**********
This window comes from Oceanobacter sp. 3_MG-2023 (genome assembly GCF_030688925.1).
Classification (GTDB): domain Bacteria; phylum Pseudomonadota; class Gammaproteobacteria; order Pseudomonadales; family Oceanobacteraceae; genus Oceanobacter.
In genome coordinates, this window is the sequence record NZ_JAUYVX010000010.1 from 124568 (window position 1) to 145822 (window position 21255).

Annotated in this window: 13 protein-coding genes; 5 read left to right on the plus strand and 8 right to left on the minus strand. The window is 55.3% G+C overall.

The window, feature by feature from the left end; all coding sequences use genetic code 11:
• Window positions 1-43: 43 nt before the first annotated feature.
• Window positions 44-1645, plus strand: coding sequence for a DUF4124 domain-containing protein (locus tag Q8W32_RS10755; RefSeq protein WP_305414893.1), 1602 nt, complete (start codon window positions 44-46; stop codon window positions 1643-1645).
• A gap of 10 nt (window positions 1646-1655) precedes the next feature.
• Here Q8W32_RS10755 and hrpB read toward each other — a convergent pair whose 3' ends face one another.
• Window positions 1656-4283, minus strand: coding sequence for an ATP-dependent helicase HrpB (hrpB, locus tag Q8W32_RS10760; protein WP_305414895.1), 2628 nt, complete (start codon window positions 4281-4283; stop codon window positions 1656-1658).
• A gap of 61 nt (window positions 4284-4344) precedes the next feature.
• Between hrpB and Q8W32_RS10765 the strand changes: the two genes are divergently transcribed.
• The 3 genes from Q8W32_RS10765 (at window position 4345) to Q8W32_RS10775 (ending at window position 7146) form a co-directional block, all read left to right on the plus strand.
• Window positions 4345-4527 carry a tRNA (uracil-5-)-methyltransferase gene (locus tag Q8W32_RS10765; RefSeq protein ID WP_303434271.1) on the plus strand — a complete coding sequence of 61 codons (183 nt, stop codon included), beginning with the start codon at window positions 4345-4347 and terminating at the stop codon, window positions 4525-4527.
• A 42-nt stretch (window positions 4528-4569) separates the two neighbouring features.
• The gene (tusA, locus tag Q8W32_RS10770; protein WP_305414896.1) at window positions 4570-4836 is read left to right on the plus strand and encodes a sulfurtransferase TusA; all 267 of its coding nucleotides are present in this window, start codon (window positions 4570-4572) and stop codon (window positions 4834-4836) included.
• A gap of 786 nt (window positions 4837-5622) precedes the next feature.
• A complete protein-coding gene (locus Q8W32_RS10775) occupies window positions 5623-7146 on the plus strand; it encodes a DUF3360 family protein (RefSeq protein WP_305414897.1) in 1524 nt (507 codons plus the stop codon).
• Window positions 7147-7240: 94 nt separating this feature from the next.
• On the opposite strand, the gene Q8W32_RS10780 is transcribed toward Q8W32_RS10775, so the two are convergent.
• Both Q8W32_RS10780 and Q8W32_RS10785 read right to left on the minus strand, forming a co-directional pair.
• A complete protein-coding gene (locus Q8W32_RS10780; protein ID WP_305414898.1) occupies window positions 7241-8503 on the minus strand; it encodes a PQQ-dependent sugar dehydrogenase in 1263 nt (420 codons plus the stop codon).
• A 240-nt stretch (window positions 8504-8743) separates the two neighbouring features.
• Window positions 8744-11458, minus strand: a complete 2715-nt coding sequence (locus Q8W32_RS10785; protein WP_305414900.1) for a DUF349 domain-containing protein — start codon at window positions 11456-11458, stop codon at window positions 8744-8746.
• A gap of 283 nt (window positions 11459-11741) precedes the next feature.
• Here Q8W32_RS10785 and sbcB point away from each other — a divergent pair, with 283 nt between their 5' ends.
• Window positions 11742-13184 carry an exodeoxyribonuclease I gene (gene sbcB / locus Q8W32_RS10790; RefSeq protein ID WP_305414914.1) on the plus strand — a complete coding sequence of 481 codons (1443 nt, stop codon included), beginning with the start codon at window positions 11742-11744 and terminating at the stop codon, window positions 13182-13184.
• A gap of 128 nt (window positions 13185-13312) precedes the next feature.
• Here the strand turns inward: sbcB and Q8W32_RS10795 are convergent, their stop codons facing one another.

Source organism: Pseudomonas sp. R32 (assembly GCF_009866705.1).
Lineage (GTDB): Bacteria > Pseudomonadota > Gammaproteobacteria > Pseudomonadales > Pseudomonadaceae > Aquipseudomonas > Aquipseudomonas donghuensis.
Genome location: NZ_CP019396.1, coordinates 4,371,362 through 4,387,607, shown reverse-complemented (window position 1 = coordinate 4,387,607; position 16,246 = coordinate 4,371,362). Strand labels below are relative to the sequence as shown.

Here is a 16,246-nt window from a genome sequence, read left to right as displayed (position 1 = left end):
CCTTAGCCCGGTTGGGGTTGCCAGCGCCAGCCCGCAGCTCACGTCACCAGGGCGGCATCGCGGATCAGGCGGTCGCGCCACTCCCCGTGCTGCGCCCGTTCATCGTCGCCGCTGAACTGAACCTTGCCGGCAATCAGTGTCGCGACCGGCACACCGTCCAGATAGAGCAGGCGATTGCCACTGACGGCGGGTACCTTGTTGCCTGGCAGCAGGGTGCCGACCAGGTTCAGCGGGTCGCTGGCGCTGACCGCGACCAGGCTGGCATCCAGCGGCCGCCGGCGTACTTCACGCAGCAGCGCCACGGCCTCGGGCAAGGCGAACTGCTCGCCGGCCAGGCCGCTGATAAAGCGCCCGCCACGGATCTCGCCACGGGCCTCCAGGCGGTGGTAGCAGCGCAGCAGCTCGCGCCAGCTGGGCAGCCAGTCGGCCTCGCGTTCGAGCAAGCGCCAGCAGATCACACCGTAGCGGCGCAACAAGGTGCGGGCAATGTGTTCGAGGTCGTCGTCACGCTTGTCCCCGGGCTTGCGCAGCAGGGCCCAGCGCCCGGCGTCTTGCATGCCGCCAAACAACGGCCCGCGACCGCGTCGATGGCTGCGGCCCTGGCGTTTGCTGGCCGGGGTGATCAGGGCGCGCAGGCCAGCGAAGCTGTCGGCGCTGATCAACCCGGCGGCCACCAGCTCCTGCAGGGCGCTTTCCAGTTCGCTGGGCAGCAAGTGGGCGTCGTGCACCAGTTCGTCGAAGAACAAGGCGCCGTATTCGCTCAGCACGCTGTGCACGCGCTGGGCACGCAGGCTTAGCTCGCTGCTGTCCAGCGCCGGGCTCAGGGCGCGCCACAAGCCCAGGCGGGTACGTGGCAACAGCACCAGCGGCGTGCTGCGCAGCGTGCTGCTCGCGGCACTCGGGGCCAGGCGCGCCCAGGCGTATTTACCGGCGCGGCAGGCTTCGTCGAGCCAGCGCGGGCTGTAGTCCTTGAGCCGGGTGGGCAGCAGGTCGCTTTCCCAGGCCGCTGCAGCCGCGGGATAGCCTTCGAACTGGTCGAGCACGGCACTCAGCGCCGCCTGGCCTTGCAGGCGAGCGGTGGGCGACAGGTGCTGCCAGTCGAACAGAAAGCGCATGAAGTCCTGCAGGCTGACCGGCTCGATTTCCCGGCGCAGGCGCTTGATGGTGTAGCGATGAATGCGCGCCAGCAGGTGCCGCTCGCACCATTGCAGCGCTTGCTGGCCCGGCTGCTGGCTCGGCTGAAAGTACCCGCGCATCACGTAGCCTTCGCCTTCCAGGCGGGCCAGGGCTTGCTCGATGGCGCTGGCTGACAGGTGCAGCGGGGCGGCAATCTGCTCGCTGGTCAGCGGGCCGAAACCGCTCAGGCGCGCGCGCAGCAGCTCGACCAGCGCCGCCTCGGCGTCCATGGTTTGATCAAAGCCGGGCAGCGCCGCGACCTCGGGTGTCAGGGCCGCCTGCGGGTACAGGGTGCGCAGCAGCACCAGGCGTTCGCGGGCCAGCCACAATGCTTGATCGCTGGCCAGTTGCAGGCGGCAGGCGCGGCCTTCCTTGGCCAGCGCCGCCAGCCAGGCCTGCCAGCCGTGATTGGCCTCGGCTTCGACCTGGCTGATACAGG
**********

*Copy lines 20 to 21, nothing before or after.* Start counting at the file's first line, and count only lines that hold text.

• On the opposite strand, the gene Q8W32_RS10780 is transcribed toward Q8W32_RS10775, so the two are convergent.
• Both Q8W32_RS10780 and Q8W32_RS10785 read right to left on the minus strand, forming a co-directional pair.